The premise of Webster's parents' death, and his adoption into the Papadopolis household, originated with the second phase of the pilot, which had the show's title changed to Then Came You. The only other modifications to happen from here was the network's decision to have the show's major focus to be on the Webster character, instead of it being a split romantic/family comedy; and to phase out cast member Art LaFleur, who, once getting to air, only appeared in the pilot. Amazingly, Karras and Clark did not object to this round of changes initially, as creative control was still in their hands with their production company. However, Clark originally forbade their co-producers and ABC from changing the title to Webster, as she wanted to maintain the ensemble aspect of the series. While early promotions for the sitcom carried the title Then Came You, network politics would end up defying Clark's wish; the brass ultimately settled on Webster just before its September premiere. (It is safe to assume that the Webster theme song, "Then Came You", originated during the second phase of the pilot.)

Even though the show was an instant hit, the result of the final product was not what Karras and Clark foresaw as their ideal starring vehicle. The first season was fraught with tension, not only between Karras and Clark but with them and Paramount. After the initial episodes that set up the show's premise (George & Katherine's wedding, Webster's arrival and the resulting adjustments), most of the plots became exclusively Webster-driven, even though it was the writer's intention to get Alex and Susan's character's own storylines in as much as possible. The couple battled all season with the brass over production, which, fortunately, never delayed taping, but caused bad vibes for everyone present, especially Lewis. It was reported that Lewis was often whisked away off the set whenever Karras and Clark argued and demanded rewrites, and it became so severe that Lewis blamed the trouble not only on his title character, but on himself. After the end of season one, things started to cool down, as the network stopped pushing hard for "all Webster, all the time", and Paramount eventually came to an agreement with Alex and Susan that they would continue to get prominent storylines for their characters - as long as Emmanuel Lewis, who ABC saw as a money maker above all else, would get production credit alongside Karras and Clark. This is what launched "Emmanuel Lewis Entertainment Enterprises, Inc."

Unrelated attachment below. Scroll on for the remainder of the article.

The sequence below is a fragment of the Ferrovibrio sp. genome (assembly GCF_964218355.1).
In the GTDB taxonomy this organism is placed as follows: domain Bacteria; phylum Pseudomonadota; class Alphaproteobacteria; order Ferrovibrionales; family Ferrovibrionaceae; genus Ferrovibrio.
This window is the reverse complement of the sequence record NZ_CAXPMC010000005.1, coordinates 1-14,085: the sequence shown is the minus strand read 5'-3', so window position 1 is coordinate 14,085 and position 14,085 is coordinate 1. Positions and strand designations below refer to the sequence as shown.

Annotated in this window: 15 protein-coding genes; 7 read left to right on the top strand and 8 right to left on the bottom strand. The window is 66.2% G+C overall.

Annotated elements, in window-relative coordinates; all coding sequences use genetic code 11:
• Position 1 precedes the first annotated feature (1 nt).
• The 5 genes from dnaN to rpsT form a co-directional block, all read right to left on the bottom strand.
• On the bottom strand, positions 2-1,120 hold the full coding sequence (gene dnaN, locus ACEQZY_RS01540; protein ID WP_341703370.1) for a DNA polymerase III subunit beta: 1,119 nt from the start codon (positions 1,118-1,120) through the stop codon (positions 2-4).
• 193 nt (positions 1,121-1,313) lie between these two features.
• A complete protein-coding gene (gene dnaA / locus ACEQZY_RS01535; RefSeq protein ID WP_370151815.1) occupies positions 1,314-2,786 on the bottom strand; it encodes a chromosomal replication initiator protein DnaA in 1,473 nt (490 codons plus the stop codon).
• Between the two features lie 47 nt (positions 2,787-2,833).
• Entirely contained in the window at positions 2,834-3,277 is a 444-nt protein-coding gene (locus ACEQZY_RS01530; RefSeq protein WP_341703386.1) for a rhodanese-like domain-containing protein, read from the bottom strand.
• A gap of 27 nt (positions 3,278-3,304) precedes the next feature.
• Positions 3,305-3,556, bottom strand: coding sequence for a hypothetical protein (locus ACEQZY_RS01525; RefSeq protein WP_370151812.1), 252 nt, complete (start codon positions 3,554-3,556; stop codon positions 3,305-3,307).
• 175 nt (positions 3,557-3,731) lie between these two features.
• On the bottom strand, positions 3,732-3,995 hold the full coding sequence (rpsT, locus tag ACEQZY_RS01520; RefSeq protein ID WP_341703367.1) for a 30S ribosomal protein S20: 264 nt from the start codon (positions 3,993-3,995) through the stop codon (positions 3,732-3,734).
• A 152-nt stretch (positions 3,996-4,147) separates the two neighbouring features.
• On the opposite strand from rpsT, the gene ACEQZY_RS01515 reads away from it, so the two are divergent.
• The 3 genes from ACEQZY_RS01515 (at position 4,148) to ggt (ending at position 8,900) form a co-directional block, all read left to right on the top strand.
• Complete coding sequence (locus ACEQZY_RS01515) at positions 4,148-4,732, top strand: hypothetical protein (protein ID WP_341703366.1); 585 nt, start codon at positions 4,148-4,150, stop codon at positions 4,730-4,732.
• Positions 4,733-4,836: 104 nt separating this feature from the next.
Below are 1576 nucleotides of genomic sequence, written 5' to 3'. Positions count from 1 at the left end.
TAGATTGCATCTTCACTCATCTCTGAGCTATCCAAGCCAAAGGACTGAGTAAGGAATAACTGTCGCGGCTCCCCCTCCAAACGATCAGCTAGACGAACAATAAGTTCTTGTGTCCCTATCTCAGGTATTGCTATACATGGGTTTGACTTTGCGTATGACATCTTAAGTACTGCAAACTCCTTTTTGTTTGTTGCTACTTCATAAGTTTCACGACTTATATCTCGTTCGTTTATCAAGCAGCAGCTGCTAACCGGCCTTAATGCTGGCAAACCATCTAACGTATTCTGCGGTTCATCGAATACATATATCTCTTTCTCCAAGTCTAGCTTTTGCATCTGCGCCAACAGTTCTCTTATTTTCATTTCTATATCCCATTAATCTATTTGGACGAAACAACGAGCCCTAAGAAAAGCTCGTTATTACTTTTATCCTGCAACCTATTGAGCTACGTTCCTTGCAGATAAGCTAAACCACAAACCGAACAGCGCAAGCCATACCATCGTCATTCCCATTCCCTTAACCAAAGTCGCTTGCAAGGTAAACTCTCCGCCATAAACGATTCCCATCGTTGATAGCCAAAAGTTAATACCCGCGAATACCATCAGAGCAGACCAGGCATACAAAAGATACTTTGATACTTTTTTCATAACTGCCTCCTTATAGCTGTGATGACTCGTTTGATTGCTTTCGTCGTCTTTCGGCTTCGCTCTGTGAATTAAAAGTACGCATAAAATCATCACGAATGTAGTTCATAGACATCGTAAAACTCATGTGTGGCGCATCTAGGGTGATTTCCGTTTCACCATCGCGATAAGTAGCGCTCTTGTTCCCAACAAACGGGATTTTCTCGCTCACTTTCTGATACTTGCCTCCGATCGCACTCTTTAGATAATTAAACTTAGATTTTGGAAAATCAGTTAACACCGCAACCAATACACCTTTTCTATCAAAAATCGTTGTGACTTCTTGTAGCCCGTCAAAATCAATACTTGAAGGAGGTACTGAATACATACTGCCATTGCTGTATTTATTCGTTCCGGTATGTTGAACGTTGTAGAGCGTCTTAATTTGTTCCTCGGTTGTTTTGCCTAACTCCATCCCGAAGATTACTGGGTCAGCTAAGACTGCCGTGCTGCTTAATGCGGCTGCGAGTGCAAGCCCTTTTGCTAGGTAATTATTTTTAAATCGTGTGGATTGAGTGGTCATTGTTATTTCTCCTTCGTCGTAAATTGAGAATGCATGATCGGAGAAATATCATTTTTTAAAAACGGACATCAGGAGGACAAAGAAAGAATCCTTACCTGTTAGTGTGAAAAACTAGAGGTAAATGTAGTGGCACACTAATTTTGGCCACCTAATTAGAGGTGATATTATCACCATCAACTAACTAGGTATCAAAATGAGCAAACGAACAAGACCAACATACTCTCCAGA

Finally, by season three at the latest, the stormy relations of the first season disappeared on set. The main cast bonded well from then until the end, with Karras becoming a surrogate father figure to Lewis. As famed TV director Joel Zwick remarked, "as far as TV sitcom families go, it took them longer than most to acclimate to each other."

DVD Releases

Webster has yet to be released on DVD. It is unknown if it ever will be released by CBS DVD and Paramount Home Entertainment, who own the rights.

See also

References

  1. ^ a b c d McNeil, Alex (1996). Total Television: A Comprehensive Guide to Television From 1948 to the Present. New York: Penguine Group, Penguine Books USA. p. 900. ISBN 01402.49168.  
  2. ^ http://cribchatter.com/?p=5381
  3. ^ The Syracuse Herald Journal - September 22, 1997
  4. ^ The Syracuse Herald Journal - March 13, 1998
  5. ^ www.sitcomsonline.com/webster.html

External links